Taiwan President to visit Central America

President Tsai Ing-wen is leading a delegation to visit four of Taiwan’s diplomatic allies in Central America, Honduras, Guatemala, Nicaragua, and El Salvador, in that order. The delegation will depart Taipei on 7 January, make fueling stop at Houston on the way there, and return to Taipei on 15 January via San Francisco. EVA Airways is selected to handle the delegation visit this time.

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President Tsai is expected to meet with the head of state of each country, and also attend the inauguration ceremony of President Daniel Ortega of Nicaragua on 10 January. She will also visit Taiwanese business in the region and the Secretariat of Sistema de la Integración Centroamericana (SICA, Central American Integrated System, in which Taiwan is an observer) in San Salvador. The ROC first established diplomatic relations with Honduras in 1965, with Guatemala in 1960, with Nicaragua in 1990, and with El Salvador in 1961. Other allies in the region include Belize and Panama (Costa Rica broke relations with the ROC in 2007), making Central America the most Taiwan-friendly region in the world.

Do Taiwanese people feel Chinese?

This question, along with “are Taiwanese people Chinese?”, is easy to ask, but takes a while to answer. Taiwan is an country of mostly immigrants. The original inhabitants of Formosa island today only accounts for less than 3% of the population. Similar to the United States, where while everyone is an American, most people can trace their ancestry to somewhere else. Here we use the word Taiwanese as a term for the nationality, i.e. people born and live in Taiwan and/or Taiwanese citizens. Much like trying to explain Taiwan’s political status, answering the question requires one to understand Taiwan’s history of immigration and population composition.

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Major socio-cultural groups of Taiwan, as % of the total population (~23.5 million).

Continue reading “Do Taiwanese people feel Chinese?”

São Tomé and Príncipe breaks diplomatic relations with ROC

Taiwan’s foreign ministry today announced that it has terminated diplomatic relations with the Democratic Republic of São Tomé and Príncipe, after the west African island nation severed relations earlier today. São Tomé and Príncipe reportedly demanded an incredibly high financial aid package, and decided to switch its recognition to Beijing after being turned down by Taipei.

São Tomé and Príncipe first established diplomatic relations with Taiwan in May 1997, when then-president Miguel Trovoada ended his country’s relations with the People’s Republic of China (PRC) and recognized the ROC (Taiwan) instead. PRC established a trade mission in São Tomé in 2013, and bilateral trade has increased significantly since then. The current prime minister of São Tomé and Príncipe, Patrice Émery Trovoada, is the son of Miguel Trovoada.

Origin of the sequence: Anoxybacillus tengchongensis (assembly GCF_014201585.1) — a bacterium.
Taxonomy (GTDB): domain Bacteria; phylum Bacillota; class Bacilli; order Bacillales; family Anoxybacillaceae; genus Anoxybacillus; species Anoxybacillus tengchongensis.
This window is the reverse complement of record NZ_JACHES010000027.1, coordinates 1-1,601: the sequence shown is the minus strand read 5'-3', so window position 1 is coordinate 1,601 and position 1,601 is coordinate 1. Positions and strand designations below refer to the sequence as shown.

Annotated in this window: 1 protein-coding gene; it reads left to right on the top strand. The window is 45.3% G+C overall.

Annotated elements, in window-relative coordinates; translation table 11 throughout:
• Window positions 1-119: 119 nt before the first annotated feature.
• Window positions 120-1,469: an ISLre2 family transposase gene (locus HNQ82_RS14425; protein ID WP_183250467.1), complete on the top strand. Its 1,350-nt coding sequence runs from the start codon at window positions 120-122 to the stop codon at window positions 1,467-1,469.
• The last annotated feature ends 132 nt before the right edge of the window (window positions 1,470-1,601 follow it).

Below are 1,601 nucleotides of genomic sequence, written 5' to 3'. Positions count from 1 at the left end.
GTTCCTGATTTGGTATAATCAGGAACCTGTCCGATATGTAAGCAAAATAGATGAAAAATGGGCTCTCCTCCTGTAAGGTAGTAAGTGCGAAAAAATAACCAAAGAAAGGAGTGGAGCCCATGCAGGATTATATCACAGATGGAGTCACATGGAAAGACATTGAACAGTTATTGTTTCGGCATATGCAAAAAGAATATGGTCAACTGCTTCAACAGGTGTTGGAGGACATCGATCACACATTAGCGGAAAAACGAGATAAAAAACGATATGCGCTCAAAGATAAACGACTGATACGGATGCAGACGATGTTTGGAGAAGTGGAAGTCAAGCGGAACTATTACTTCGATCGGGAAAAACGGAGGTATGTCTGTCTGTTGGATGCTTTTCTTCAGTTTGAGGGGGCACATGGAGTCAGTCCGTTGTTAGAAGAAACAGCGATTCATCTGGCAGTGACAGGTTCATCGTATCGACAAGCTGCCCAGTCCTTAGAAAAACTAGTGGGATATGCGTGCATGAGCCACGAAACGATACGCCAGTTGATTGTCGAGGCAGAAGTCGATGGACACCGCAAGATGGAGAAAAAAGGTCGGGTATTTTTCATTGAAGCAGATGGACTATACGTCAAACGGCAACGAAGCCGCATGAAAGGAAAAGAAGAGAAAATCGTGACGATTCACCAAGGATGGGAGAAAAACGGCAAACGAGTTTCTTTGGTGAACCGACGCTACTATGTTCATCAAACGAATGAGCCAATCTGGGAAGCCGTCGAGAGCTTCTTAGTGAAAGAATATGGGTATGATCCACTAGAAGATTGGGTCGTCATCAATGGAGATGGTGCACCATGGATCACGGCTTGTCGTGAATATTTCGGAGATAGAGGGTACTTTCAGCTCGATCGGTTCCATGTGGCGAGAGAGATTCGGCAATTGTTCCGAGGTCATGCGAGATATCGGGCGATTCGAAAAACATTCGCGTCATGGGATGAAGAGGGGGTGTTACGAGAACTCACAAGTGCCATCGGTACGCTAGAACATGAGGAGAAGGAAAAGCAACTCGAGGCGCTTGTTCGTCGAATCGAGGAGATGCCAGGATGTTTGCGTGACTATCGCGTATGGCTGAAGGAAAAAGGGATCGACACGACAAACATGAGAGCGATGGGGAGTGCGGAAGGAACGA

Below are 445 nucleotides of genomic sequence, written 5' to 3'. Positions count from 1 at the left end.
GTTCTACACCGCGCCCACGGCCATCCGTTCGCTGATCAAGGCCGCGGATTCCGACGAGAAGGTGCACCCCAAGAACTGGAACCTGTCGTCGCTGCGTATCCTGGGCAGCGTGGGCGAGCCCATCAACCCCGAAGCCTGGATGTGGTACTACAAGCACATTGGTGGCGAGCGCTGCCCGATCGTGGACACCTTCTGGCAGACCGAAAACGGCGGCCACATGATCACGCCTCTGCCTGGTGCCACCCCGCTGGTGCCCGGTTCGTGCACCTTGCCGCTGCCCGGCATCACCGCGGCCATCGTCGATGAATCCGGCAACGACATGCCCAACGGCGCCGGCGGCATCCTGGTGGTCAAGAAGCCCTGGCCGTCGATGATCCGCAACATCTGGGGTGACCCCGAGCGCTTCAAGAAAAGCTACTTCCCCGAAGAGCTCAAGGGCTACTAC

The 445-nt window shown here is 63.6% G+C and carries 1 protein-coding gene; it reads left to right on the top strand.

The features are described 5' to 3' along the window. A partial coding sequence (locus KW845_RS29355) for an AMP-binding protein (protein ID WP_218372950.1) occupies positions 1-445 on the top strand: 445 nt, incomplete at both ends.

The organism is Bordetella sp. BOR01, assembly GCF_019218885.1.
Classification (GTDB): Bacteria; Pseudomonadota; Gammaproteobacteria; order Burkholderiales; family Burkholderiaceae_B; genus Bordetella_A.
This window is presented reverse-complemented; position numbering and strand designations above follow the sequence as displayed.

Taiwan is now left with 21 diplomatic allies in the world.

The Trump-Tsai Phone Call

By now, most international media around the world have reported and analyzed the meaning behind the phone call between U.S. President-elect and President Tsai Ing-wen of Taiwan for a full week. Most of the Washington foreign policy establishment had their hands up in the air, criticizing Trump’s move as a major diplomatic blunder, attributed to his lack of understanding of U.S. foreign policy. At the same time, China’s response has tuned up from the mild reaction from Chinese foreign minister to the Communist party papers calling for nuclear arms preparations. The New Yorker suggested that President Tsai probably took a risk making the call.

As Michael J. Cole wrote in his article in The Diplomat:

In the week since the call, the hundreds of articles written about and interviews given on the subject worldwide have largely focused on the mechanics of the call . . . [L]ittle effort was made to analyze why Taiwan’s first female president, in office since May 20 and brought to power in January via democratic instruments, was willing to place a call . . . Even less was said, with a few notable exceptions, about reactions in Taiwan, particularly its 23 million citizens, who far too often in the rare instances of international attention are denied, by omission rather than design, a voice of their own, as if all of them were little more than insentient subjects to the implacable waves of history or the dictates of decisionmakers in Washington and Beijing.

Continue reading “The Trump-Tsai Phone Call”

Join the rally today to support same-sex marriage in Taiwan!

Taiwan could become the first Asian country to legalize same-sex marriage. People will be gathering on Ketagalan Boulevard in Taipei, in front of the Presidential Building, today, Human Rights Day, to demonstrate the support for the bill currently in the parliament, and to show that love is a right for all.

Trump spoke with President of Taiwan

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U.S. President-elect Donald J. Trump spoke with President Tsai Ing-wen of Taiwan by phone today, breaking almost 40 years of non-contact between presidents of the two country. The U.S. broke diplomatic relationship with the Republic of China, commonly known as Taiwan, to recognize the People’s Republic of China in 1979. Mr. Trump was criticized by State Department officials for not following diplomatic protocols, while the White House quickly reaffirmed the one-China policy. Continue reading “Trump spoke with President of Taiwan”